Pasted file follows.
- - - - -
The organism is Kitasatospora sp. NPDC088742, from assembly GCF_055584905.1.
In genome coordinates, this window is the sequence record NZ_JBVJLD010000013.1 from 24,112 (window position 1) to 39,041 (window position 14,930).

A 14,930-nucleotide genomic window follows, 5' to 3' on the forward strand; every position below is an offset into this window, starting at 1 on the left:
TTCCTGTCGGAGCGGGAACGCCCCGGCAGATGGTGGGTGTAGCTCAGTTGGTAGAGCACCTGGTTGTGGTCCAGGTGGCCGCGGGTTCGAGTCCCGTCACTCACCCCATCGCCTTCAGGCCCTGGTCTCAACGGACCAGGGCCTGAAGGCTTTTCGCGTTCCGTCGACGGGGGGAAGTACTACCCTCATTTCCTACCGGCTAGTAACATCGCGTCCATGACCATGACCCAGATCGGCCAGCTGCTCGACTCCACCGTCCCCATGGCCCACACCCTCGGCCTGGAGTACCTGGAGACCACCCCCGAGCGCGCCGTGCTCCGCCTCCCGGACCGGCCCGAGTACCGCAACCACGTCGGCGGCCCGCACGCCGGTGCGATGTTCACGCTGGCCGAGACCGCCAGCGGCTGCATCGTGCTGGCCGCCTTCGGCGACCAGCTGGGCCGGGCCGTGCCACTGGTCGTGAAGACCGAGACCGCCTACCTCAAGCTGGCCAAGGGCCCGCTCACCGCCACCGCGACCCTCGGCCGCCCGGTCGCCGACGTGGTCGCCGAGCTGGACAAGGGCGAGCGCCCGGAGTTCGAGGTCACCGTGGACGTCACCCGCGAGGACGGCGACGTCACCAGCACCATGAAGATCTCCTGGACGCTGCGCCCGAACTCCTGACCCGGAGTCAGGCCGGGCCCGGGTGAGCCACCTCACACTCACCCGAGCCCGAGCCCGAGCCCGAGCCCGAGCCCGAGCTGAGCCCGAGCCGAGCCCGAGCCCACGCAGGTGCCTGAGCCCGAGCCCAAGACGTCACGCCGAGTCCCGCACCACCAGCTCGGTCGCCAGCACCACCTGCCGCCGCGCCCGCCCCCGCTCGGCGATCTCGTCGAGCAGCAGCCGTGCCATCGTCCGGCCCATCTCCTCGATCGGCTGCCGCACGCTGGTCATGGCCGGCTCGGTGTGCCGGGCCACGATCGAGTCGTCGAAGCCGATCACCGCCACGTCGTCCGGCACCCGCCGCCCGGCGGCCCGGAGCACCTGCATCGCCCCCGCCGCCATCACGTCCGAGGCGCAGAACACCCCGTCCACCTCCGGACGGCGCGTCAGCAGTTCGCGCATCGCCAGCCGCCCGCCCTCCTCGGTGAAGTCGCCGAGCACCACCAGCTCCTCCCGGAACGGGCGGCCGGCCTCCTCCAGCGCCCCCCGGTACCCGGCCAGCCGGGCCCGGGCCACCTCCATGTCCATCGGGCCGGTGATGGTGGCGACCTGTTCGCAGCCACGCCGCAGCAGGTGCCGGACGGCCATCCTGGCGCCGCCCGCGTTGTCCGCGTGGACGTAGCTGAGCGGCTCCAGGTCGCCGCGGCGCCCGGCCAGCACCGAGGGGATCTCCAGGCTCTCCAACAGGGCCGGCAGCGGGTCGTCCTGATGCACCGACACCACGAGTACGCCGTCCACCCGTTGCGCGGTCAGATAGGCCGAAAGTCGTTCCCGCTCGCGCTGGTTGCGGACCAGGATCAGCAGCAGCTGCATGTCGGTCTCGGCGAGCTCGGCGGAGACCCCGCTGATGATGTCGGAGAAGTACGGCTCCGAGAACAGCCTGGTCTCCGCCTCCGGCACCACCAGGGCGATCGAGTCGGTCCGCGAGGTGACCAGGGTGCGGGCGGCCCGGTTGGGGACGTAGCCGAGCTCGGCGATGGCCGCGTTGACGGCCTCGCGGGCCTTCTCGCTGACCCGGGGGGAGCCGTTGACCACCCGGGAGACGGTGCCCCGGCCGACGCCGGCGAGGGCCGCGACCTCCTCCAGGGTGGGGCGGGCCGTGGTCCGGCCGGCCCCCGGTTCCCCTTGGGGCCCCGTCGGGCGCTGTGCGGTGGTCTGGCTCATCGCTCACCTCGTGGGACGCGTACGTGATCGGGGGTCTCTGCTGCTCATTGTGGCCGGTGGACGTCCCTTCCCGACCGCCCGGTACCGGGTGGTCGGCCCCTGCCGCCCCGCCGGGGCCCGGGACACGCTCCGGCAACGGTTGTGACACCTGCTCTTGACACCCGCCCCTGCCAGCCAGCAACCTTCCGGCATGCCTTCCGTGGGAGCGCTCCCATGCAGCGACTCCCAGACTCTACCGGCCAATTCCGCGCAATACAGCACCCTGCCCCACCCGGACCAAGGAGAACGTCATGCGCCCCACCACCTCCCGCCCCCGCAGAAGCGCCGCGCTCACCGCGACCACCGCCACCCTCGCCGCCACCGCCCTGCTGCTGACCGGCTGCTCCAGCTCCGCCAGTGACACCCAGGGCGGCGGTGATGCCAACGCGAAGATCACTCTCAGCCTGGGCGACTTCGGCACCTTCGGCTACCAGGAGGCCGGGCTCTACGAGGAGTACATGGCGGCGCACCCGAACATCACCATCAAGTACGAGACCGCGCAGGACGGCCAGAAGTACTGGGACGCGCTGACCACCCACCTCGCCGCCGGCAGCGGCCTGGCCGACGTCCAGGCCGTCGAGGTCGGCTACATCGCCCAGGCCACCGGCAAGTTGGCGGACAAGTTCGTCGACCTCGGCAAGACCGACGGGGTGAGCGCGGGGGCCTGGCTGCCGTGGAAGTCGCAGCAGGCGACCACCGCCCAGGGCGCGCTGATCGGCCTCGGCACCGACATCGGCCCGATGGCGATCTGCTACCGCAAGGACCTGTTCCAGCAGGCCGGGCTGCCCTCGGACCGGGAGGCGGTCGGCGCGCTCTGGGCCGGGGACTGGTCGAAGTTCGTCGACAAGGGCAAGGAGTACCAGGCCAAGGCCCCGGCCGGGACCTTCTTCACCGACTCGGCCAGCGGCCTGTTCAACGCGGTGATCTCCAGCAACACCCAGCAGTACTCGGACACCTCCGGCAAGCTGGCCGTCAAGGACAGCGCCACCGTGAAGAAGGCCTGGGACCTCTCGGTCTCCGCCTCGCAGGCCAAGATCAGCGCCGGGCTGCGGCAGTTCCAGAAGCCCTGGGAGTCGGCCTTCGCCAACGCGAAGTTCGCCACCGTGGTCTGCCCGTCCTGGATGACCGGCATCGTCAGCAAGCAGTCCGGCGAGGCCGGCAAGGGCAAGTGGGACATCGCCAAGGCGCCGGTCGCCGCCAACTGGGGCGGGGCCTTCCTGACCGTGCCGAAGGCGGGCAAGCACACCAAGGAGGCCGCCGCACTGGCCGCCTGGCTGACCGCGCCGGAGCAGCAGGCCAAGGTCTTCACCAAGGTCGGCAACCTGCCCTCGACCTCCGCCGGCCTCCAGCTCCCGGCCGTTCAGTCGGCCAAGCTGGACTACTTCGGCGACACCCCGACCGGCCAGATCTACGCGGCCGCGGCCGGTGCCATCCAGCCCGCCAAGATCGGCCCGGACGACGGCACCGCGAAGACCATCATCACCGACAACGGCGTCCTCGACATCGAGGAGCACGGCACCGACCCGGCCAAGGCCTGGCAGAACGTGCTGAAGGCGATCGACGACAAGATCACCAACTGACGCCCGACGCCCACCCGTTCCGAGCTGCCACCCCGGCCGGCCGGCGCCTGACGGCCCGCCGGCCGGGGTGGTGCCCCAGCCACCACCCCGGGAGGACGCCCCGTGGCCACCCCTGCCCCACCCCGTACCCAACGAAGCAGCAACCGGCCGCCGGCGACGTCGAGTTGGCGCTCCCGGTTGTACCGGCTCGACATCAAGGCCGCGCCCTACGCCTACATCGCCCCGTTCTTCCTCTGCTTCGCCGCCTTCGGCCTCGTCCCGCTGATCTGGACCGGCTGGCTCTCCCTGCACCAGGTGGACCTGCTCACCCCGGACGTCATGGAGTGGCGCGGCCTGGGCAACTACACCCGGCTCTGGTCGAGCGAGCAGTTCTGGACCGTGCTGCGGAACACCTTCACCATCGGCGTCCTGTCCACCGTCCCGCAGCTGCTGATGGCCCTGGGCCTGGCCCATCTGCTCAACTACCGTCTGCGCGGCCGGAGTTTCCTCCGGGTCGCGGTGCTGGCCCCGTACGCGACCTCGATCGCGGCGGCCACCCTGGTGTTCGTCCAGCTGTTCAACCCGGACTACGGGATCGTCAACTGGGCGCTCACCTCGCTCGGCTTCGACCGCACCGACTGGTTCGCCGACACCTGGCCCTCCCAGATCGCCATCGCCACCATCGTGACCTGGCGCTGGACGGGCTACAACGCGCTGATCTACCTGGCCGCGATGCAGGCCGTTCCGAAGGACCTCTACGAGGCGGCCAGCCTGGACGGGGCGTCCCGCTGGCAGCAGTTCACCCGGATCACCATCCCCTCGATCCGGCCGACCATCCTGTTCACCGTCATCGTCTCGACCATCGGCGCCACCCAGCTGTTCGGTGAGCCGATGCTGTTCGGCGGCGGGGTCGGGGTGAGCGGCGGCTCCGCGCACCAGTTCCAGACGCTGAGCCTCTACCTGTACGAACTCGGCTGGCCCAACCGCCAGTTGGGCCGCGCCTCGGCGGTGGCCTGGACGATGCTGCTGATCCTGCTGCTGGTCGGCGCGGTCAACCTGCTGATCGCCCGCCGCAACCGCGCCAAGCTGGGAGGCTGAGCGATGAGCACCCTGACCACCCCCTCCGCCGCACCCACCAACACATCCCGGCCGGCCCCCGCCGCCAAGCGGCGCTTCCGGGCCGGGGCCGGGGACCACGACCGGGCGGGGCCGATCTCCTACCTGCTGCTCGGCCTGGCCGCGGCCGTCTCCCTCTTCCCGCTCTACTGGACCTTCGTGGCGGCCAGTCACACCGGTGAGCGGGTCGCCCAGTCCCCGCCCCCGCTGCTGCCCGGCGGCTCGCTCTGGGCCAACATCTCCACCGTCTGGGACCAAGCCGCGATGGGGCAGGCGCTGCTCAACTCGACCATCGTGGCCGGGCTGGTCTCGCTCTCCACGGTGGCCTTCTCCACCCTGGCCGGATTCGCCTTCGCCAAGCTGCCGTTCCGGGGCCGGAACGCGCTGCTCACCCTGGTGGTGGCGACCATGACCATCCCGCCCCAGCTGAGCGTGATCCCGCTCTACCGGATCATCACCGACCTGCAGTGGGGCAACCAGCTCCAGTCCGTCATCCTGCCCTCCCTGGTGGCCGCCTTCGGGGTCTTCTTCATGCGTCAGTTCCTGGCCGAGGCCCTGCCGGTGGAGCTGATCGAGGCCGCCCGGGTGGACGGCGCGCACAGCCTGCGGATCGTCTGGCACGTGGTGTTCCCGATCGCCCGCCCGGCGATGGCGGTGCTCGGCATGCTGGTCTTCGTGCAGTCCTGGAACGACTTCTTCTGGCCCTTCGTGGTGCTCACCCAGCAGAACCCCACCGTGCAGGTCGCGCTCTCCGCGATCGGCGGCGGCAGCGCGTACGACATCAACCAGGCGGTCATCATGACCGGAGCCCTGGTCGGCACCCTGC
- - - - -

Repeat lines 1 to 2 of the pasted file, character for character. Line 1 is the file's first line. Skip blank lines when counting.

The organism is Kitasatospora sp. NPDC088742, from assembly GCF_055584905.1.
In genome coordinates, this window is the sequence record NZ_JBVJLD010000013.1 from 24,112 (window position 1) to 39,041 (window position 14,930).